Accordingly, upon receipt of the incoming signal,'two signals of substantially equal amplitude but out of phase with each other are respectively induced in antennas 10a and 10b and thereafter applied to phase shifters 12a and.

1217. At this point it will further be assumed for the sake of simplicity and clarity that initially phase shifters 12a and 12b have different settings, which is to say, that the general case is assumed in which the phase shifters I phase shifters 12a and 12b are'respectively'i passed them both'to phase detectors 13a and ISb-andsuinming the signal out of phase shifter 12b is simultaneously applied to the first input to phase detector 13b and to an- FIG. 1 is to bring all these signals into phase with each other.

Accordingly, the output signal produced by summing circuit 1-5 is applied to and passed by narrow-band filter and limiter 16, the passed signal then being applied to 90 phase shifter 17 which, as the name implies, shifts the phase of the output signal by 90. The filtering and limiting are for discrimination against noise and amplitude modulation whereas the 90 phase' shift is introduced to maintain thephase around'network loops 11a and 11b at zero degrees since the :point of control in phase discriminators 13a and 13b for zero error signal output is where the two inputs to each discriminator are 90 apart in phase.

The phase shifted output signal produced at the output of circuit 17 is simultaneously applied to the second input terminals of phase discriminators 13a and 13b and since this signal is out of proper phase with the signal applied to the first input terminal of discriminator 13a and out or proper phase as well with thesignal applied to the first input terminal of discriminator 13b, an error signal is produced at the output of each .of them. However, it will be recognized that the polarity of the error signal produced by phase discriminator 13 is opposite that of the error signal produced by phase discriminator 13b. Thus, if one error signal is positive, the other is negative. i

It is thus seen that the error'signals, after being passed through low-pass filters 14a and 14b, will affect phase shifters 12a and llbdifferently, .the'error signal out of phase discriminator'lSa causing the phase angle between its two input signals to be-reduced to 90 and the error signal out of phase'discriminator 13b causing the phase angle between its two input signals to be increased to 90; Ultimately this will happen and in a very short time and when it does, the signals out of phase shifters 12a and 12b will be in phase with each other and in phase also'with the signal out of summing circuit lS. At this point, the effective directivit'yof the system" will be greatest in the direction-of the signal source and the antenna gain for the :system will be at a maximum. It is thus seen how, in the manner described, the system will automatically phase itself to maximize received energy and track the source of it irrespective of the direction from which itcomes; V 1 The verbal explanation of theioperation as presented above may be mathematically reinforced as follows:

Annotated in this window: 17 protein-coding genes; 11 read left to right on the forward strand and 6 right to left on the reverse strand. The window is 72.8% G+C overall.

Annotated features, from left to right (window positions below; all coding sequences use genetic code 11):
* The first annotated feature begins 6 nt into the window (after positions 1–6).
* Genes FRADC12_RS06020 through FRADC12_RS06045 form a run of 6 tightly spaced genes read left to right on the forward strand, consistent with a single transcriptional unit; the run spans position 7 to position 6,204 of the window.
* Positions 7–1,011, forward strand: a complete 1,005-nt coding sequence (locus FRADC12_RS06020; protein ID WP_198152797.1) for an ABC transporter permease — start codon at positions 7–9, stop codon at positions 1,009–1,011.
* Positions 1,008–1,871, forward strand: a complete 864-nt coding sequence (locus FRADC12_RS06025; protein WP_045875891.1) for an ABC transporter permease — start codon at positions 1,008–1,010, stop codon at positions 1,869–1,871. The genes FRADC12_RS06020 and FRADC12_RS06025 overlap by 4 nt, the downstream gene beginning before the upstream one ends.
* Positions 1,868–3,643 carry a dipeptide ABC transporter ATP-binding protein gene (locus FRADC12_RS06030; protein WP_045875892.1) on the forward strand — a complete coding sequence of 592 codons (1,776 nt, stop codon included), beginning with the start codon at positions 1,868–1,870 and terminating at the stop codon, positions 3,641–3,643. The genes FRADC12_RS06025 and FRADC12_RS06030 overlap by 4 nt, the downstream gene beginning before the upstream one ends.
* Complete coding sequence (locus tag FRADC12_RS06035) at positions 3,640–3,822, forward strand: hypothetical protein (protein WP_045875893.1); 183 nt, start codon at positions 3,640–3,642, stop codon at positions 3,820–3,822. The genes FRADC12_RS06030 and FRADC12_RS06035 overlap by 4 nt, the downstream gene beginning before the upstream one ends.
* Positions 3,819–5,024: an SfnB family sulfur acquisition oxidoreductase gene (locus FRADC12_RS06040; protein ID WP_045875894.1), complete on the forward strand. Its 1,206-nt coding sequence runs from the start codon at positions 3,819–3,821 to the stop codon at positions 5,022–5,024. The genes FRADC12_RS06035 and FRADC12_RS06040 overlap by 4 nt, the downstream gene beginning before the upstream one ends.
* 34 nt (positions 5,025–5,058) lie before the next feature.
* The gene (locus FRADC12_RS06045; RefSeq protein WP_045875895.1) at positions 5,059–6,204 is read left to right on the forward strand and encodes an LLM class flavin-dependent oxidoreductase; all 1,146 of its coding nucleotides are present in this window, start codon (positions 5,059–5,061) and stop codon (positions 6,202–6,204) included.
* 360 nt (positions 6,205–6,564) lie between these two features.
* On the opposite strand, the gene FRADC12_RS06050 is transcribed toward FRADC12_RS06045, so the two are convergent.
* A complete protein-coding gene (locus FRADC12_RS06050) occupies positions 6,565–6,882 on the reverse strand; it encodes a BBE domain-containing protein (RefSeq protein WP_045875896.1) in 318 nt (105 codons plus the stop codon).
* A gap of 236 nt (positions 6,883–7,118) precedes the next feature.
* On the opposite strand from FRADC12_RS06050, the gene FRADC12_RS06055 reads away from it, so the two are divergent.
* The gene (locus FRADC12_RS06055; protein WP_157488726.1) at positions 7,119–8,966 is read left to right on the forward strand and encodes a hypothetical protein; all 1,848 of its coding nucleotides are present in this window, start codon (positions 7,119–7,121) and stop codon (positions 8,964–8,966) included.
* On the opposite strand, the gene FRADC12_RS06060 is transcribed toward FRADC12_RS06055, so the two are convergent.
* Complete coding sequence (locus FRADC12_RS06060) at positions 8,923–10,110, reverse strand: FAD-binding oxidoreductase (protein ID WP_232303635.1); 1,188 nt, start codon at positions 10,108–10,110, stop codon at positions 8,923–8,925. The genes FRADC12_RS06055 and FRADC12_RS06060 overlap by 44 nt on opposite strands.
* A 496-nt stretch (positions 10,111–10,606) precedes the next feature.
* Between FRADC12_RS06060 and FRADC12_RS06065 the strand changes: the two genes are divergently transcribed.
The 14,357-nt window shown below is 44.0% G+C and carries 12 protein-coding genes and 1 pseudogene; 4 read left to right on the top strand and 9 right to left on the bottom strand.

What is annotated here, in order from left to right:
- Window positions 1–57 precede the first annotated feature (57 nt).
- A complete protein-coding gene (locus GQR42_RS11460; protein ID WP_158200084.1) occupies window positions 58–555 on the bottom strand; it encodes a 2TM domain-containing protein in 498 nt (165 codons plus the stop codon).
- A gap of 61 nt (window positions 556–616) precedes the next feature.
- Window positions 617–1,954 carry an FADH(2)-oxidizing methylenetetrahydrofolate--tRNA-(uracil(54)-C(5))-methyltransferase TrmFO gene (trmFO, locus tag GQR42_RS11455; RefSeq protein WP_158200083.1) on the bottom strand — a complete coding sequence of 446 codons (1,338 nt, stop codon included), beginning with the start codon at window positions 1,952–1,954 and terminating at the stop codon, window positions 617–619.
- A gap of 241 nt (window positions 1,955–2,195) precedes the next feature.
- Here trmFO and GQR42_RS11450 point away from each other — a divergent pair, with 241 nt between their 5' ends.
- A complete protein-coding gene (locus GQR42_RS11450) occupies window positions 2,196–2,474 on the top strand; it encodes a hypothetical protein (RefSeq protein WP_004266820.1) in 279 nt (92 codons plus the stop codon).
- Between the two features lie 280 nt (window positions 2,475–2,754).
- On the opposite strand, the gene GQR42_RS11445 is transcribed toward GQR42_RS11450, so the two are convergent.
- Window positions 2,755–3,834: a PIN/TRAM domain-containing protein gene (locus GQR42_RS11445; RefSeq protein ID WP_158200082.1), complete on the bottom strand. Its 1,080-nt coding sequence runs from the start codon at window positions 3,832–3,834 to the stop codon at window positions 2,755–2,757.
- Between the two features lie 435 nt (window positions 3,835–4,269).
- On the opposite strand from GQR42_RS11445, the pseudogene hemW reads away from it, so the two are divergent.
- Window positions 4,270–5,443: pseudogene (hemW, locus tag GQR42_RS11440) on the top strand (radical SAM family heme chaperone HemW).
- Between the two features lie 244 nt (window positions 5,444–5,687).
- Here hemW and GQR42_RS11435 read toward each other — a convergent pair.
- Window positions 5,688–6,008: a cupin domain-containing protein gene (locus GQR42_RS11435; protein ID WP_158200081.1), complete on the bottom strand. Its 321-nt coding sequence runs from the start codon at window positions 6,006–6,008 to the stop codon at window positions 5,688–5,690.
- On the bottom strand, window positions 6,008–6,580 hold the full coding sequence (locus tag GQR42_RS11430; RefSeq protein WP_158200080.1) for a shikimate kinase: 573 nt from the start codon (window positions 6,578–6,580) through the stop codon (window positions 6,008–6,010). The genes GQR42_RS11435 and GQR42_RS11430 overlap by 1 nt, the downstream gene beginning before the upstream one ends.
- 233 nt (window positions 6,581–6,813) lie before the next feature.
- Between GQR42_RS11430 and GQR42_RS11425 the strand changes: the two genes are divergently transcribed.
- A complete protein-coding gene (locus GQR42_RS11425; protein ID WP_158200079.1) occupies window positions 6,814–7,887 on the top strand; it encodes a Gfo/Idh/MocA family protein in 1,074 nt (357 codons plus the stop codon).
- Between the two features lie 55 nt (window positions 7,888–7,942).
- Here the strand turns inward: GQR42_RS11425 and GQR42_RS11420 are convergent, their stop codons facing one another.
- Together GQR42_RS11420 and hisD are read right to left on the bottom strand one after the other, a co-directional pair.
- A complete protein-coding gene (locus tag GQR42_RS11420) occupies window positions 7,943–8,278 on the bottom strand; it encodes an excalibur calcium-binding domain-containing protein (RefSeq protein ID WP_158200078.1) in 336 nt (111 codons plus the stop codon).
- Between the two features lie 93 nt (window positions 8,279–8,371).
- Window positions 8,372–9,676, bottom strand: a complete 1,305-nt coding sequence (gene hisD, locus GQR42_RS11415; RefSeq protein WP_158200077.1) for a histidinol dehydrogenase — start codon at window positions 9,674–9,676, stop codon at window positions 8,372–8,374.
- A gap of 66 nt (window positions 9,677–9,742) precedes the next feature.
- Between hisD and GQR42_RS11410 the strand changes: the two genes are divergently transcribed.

Signal out of antenna 12a=E sin wt Signal "out of antenna 12b=E sin (wf+) where, V V

21 rb'sin'fi s V V a b being the baseline distancebetween the antennas, A being the wavelength of the incoming signal, and 13 is theangle of arrival of the wave measured from the i baseline to the baseline normal.

" Accofdinglyflhe signal out of phase: shifter 12a is' circuit 1'5, the signal out of phaseshifter 12a simultaneously being applied to the first input'to phase detector 13a and one of the inputs to summing circuit 15 whereas E inf ict-1 0 and the signal out' of phaseshifter 12!) is V I iEsin w:+ +a

where, 0 and 0 are theJ -initial settings of 'the phase shifters. V

Adding the two signals together, the signal E out of summing circuit 15 is:

s= 1) 2)l By trigonometry,

This represents a signal of amplitude 2E cos /2 (0 --0 and a phase angle of The amplitude will obviously be a maximum when With this value of the phase angle of E out of circuit 15 is The system array may include a larger number of antennas by appropriately connecting in additional antennas and associated phase-locked circuits. The manner in which additional antennas and associated circuitry may be connected into the system is clearly shown by the circuit blocks presented between antennas 10a and 10b and net works 11a and 11b in the figure. It will be recognized that by the further addition of antennas, the directivity and gain of the system may be further improved.

It should also be noted that although the system of FIG. 1 is designed solely for the reception of signals, it may be modified to accommodate the transmission of signals as well, such transmissions being made with the same high directivity and antenna gain attained for signal reception. Such a result may be accomplished by connecting a gating circuit, which may be a T-R switch type of device, between the low-pass filter and the variable phase shifter in each of the phase-locked circuits. Reference is made to FIG. 2 wherein such a gating circuit, designated 19a, is shown connected in phase-locked circuit 1111. Also shown in FIG. 2 is a transmitter-receiver 20 to which gating circuit 19a is directly connected. Other gating circuits in other phase-locked circuits would be connected in the same manner.